World Sailing may wish that they had taken a leaf from the Mother of Parliaments rather than some dodgy looking electronic boxes, with a close resemblance to early TV remotes!
Both World Sailing and the British Parliment have a problem. Here in the UK we are having a little bit of trouble over a thing called Brexit . . . Are we in, out or somewhere in between?
But, in the end all the obstrification will be settled by an open vote in the British Parliament, where we will finally see just which way our elected representatives choose to vote.
Unlike many other legislatures, the House of Commons has not adopted a mechanical or electronic means of voting. The Mother of Parliaments will vote by the good old method of walking through the lobbies.
This involves the Members indicating their vote by walking through either the ‘Aye’ or the ‘No’ division lobby. As they pass through into the lobbies, their names are recorded by clerks and counted by the tellers.
The result of the ‘division’ is then announced to the House, and the record of the way each Member voted is made available to the public the following day.
Now this rather theatrical procedure has stood the test of time, some 500 years, to run the business of the British Parliament.
There are no problems with buttons that do not work or record different results to those intended.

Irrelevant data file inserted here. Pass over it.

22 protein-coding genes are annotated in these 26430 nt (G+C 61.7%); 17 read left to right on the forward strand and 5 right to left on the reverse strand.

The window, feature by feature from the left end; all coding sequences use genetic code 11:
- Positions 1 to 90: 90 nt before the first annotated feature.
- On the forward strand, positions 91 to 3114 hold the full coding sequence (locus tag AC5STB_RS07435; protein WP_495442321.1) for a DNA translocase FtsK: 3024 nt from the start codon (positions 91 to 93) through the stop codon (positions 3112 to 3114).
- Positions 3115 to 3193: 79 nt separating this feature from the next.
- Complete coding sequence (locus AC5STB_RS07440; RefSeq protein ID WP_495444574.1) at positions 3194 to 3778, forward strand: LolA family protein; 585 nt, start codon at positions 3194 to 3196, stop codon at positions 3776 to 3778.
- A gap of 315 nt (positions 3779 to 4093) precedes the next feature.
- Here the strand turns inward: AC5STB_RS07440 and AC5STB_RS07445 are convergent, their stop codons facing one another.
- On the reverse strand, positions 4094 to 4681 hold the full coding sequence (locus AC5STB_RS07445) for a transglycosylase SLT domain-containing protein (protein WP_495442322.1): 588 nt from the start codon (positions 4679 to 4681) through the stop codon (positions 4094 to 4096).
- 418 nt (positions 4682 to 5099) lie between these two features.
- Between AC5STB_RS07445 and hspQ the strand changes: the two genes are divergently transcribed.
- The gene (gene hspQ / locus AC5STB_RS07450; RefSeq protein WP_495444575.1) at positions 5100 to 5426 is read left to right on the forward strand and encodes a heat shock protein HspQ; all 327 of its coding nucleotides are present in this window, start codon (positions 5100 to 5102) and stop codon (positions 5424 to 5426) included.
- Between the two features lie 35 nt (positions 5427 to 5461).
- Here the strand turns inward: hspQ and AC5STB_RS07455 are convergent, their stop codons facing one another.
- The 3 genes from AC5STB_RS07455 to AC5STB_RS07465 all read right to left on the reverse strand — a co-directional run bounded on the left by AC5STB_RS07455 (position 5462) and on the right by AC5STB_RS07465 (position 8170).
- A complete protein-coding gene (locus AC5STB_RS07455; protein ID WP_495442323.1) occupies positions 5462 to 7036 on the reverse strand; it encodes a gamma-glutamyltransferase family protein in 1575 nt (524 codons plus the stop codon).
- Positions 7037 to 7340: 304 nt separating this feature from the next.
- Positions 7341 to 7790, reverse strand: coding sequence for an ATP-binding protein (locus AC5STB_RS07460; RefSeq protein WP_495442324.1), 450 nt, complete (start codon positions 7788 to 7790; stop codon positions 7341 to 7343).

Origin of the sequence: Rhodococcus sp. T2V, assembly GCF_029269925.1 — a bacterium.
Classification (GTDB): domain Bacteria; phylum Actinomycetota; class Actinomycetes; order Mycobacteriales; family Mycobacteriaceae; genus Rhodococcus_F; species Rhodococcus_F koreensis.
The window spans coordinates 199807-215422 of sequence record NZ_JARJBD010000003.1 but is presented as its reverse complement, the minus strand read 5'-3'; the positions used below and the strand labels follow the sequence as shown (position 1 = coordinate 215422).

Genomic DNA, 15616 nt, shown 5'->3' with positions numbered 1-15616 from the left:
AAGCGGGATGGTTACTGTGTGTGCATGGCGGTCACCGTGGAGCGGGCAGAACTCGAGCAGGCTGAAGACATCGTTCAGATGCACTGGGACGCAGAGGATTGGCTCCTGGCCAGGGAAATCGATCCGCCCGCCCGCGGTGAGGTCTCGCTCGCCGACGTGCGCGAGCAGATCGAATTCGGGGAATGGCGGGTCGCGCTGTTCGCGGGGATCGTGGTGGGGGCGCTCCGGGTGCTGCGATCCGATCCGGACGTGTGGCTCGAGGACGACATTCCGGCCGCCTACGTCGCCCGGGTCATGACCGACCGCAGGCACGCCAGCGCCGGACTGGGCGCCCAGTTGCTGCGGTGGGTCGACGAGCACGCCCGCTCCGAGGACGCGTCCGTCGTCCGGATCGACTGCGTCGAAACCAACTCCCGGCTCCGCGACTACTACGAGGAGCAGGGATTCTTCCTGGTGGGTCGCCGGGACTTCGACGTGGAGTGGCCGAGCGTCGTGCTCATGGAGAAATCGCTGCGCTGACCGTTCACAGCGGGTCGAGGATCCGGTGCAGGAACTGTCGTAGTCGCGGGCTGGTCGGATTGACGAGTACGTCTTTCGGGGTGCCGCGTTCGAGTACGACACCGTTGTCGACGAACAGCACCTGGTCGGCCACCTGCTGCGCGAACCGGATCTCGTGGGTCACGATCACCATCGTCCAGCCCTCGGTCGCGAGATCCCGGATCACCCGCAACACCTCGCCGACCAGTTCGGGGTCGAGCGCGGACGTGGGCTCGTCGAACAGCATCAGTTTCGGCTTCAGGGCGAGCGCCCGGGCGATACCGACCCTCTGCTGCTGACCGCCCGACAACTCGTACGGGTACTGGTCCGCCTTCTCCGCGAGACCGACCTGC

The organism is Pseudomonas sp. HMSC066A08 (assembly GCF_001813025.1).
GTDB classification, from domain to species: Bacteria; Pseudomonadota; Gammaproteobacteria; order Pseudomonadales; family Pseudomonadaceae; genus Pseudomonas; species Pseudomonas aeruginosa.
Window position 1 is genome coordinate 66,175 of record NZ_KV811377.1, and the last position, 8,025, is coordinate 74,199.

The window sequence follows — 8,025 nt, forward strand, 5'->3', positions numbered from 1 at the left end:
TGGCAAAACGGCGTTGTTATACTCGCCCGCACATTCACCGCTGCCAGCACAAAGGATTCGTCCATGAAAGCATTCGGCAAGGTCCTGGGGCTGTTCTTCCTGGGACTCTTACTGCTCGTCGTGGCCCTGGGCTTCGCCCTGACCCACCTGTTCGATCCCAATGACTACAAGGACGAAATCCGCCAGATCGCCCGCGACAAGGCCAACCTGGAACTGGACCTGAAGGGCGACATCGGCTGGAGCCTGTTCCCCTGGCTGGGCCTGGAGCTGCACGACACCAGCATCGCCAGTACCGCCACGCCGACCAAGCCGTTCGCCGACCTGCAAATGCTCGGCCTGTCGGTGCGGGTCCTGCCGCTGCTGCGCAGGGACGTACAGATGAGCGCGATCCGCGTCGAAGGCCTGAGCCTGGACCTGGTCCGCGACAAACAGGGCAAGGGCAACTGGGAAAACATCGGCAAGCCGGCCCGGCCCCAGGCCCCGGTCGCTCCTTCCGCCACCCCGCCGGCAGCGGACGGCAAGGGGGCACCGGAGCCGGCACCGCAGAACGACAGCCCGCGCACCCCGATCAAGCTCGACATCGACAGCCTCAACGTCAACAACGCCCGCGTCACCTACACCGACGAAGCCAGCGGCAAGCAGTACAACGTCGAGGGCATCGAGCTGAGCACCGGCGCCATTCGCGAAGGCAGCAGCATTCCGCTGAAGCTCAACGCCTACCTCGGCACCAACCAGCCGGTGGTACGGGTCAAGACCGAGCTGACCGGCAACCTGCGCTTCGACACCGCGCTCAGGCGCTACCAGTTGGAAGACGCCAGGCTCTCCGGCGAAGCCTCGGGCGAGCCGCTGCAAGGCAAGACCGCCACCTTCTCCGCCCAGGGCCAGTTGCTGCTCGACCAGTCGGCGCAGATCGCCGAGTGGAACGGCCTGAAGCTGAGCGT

No possibility of matching a device to the wrong user, no screens flashing up software calculated figures.
World Sailing dumped its open voting system for an electronic, closed, secret vote system, which suffered a number of technical problems leading up to the crucial Olympic event votes at the 2018 Annual Conference in Sarasota, Florida
When the actual voting preferences were eventually revealed – long after the resulting electronic votes had been acted on – the problems started when several members claimed their votes were indicated incorrectly.
World Sailing “reviewed” the voting procedure and found that there was no conclusive evidence to show any failure of the voting system and the record of votes should remain as recorded.
And then to add insult to injury added that;
“Any claimed ‘errors’ in voting are due to either pressing the wrong button for yes, no or abstain (1,2,3) or pressing a button too early before the voting is open or too late after the vote was closed – or not at all during the period when the voting was open, to correctly record their vote.”
As the row rumbles on, World Sailing might like to consider that their leap into a technology that obscures the transparency of the voting procedure and prevents both those voting and the people they represent, from clearly seeing the result of those votes is an infringement of any democratic process.
The method of the British Parliment may not have the shiney glitter of the latest high tech, but it certainly beats ‘the Emperor’s New Clothes’ method of World Sailing.